In Petti v. George Coppel Jewellers Ltd., Mr. Justice Joseph W. Quinn, sitting as a judge of the Divisional Court, ordered a new trial of a Small Claims Court action, where the Deputy Judge had decided the case, in part, by relying on the results of polygraph or “lie-detector” testing of both parties.
The plaintiff claimed that the defendant had stolen a diamond ring that he had left for a valuation. He sued for damages. Both parties agreed to submit to polygraph testing. At trial, the Deputy Judge allowed the two polygraph reports to be introduced into evidence, without oral testimony from the operators of the testing equipment.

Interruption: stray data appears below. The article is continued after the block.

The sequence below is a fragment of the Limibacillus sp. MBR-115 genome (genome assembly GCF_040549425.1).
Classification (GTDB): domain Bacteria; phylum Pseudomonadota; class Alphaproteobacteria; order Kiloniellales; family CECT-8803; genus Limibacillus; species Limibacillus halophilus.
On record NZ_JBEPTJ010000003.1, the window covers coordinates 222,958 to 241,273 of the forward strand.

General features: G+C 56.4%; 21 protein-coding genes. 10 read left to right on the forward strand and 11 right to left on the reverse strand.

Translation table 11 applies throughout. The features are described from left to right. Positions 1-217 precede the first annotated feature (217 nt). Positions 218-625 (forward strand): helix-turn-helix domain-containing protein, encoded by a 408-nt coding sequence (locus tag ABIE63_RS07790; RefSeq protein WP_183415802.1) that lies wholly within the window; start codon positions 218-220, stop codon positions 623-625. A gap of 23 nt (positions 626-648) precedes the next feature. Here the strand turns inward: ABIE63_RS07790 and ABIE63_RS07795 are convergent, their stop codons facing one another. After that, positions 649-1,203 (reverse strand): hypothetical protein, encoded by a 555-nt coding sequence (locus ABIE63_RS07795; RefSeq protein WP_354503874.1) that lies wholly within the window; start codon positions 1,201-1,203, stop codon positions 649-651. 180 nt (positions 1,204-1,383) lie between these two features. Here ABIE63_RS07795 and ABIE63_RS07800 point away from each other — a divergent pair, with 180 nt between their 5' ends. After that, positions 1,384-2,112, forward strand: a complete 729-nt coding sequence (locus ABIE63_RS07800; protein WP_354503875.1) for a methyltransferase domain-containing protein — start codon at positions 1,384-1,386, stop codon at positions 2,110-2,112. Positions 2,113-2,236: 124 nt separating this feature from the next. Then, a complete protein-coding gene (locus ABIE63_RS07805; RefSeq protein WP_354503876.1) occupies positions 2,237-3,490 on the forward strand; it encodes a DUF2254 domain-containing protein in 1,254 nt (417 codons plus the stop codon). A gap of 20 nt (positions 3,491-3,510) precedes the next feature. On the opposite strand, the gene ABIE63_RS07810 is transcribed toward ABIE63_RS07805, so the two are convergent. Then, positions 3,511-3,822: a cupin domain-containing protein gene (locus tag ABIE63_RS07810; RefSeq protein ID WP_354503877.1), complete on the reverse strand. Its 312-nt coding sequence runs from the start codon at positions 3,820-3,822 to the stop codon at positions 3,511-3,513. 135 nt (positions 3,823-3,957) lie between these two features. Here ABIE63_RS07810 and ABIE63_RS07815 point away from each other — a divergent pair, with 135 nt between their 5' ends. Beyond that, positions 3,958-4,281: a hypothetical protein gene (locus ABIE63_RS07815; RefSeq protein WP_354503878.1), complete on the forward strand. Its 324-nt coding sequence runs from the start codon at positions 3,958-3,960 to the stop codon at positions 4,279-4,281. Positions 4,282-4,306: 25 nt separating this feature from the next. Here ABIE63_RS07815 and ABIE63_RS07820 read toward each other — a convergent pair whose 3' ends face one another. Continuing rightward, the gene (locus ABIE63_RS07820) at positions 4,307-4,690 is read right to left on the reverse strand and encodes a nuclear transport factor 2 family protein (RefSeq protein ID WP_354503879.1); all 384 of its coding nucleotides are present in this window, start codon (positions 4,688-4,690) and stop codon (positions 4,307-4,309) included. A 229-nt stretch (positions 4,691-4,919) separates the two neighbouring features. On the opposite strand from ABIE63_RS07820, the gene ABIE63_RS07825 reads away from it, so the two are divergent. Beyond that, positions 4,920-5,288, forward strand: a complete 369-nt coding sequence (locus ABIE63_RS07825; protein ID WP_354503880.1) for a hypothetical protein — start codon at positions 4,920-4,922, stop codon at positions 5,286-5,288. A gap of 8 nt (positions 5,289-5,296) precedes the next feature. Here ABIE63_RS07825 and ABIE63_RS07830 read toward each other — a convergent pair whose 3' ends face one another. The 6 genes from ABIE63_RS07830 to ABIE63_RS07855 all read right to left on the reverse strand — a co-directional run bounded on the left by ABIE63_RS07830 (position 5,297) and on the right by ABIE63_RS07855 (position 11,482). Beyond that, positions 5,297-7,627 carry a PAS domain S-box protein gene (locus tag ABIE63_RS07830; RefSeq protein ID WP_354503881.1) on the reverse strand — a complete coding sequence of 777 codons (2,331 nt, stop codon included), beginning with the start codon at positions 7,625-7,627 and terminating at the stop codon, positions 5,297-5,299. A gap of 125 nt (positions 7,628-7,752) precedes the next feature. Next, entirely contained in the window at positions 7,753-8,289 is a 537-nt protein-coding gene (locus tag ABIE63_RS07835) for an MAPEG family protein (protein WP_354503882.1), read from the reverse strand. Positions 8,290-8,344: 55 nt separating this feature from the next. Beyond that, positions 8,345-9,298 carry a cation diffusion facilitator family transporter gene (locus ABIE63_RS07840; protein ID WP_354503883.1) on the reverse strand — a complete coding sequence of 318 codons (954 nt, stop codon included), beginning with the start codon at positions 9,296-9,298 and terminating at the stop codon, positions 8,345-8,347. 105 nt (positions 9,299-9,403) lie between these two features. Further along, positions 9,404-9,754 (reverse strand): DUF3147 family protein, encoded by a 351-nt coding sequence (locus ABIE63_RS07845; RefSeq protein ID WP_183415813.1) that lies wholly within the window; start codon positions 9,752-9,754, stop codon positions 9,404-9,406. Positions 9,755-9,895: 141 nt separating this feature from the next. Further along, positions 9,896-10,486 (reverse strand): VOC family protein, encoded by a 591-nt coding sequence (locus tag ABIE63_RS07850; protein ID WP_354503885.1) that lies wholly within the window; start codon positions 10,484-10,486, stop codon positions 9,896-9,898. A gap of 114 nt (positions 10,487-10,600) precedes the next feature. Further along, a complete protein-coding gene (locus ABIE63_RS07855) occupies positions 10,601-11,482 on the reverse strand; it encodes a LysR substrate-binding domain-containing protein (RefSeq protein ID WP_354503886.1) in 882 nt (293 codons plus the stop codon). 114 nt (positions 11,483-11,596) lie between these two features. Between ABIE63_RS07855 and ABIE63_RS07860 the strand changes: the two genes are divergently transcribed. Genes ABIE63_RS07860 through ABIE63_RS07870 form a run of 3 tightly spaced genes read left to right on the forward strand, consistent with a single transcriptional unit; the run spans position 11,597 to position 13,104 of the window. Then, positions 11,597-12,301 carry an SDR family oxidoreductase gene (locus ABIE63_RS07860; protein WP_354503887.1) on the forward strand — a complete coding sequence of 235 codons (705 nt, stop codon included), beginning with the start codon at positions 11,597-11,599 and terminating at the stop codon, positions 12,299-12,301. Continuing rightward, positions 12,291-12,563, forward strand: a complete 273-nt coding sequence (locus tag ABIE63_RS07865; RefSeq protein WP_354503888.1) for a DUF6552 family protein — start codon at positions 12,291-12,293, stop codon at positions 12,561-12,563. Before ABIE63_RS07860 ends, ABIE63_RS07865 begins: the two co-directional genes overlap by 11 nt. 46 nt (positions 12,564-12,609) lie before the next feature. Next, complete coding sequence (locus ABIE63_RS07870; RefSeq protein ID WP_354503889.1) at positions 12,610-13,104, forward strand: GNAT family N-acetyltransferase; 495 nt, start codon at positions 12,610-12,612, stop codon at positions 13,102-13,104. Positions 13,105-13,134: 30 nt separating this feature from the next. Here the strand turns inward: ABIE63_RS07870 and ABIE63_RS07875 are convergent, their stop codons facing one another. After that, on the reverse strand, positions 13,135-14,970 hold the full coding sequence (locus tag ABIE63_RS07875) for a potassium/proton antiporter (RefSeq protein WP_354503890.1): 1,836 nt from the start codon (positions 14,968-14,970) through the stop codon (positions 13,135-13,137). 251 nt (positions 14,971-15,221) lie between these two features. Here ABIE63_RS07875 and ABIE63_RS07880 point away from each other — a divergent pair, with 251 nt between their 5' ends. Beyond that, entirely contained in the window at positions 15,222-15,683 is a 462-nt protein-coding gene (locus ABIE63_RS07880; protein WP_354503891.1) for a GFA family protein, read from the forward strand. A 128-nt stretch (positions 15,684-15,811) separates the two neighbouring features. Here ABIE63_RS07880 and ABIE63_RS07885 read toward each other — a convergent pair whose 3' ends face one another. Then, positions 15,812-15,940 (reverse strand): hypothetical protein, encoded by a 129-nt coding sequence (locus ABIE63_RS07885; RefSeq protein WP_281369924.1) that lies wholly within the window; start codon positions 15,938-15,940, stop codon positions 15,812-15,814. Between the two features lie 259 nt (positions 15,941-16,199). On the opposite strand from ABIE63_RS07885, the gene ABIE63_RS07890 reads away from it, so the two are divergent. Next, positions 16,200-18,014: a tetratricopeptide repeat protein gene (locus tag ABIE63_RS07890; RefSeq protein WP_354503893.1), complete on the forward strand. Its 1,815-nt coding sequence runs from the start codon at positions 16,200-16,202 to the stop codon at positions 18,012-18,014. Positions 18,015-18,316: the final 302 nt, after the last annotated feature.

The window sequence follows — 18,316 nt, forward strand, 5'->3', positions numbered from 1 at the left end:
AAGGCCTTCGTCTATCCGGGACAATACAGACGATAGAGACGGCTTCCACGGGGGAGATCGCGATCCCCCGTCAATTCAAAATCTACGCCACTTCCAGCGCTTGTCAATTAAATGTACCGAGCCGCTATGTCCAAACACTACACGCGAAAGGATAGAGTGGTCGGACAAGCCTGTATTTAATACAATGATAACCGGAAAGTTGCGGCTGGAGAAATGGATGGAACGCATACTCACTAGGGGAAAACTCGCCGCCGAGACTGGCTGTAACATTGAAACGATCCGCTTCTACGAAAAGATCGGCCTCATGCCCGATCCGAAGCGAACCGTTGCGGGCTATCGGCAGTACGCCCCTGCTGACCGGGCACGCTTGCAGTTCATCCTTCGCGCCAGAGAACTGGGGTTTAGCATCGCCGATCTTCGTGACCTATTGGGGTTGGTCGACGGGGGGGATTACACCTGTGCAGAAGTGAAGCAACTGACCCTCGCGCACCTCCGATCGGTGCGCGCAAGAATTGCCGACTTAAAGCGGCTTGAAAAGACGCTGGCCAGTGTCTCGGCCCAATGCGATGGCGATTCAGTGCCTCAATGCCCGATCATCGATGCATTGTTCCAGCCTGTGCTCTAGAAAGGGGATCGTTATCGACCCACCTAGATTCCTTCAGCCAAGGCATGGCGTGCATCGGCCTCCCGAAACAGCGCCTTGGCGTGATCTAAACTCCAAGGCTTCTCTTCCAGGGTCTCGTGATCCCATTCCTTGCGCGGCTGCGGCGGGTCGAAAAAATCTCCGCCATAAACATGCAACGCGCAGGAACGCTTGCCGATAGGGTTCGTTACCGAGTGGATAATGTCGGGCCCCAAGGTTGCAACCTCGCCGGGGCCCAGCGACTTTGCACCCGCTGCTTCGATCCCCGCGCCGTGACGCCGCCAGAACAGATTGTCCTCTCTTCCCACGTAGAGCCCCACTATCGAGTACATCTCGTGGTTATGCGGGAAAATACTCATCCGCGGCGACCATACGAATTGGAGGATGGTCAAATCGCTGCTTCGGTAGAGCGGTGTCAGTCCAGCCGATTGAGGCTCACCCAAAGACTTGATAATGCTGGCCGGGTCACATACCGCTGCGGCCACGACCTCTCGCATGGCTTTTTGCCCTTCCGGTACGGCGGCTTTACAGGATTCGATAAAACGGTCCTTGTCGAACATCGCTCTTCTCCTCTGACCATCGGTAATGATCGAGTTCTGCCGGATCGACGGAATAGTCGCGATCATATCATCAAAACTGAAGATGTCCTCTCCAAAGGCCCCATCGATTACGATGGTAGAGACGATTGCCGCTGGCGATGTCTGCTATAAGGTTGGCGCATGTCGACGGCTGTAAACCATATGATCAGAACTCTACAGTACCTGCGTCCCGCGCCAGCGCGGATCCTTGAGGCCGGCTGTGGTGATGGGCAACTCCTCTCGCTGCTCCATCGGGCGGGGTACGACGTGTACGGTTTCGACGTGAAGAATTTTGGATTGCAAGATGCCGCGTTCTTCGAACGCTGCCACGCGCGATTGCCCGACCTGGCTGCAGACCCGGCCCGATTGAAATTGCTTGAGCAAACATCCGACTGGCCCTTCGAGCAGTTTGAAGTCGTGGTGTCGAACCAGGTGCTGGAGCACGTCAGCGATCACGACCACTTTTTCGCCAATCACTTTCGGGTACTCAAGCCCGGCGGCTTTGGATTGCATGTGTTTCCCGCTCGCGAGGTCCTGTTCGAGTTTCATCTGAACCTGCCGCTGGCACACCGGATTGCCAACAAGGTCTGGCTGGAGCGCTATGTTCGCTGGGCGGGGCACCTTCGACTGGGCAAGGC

Justice Quinn reviewed the law. He said that evidence that a person has offered to submit to polygraph testing can be admissible, but that was a neutral factor here, since both parties had made such an offer. Secondly, the questions and answers from the testing can be admissible, if they constitute admissions against interest. But the test results themselves are not admissible because they usurp the jurisdiction of the trier of fact. As His Honour said, “the court should not delegate its jurisdiction, even on consent”. Hence, a new trial was ordered.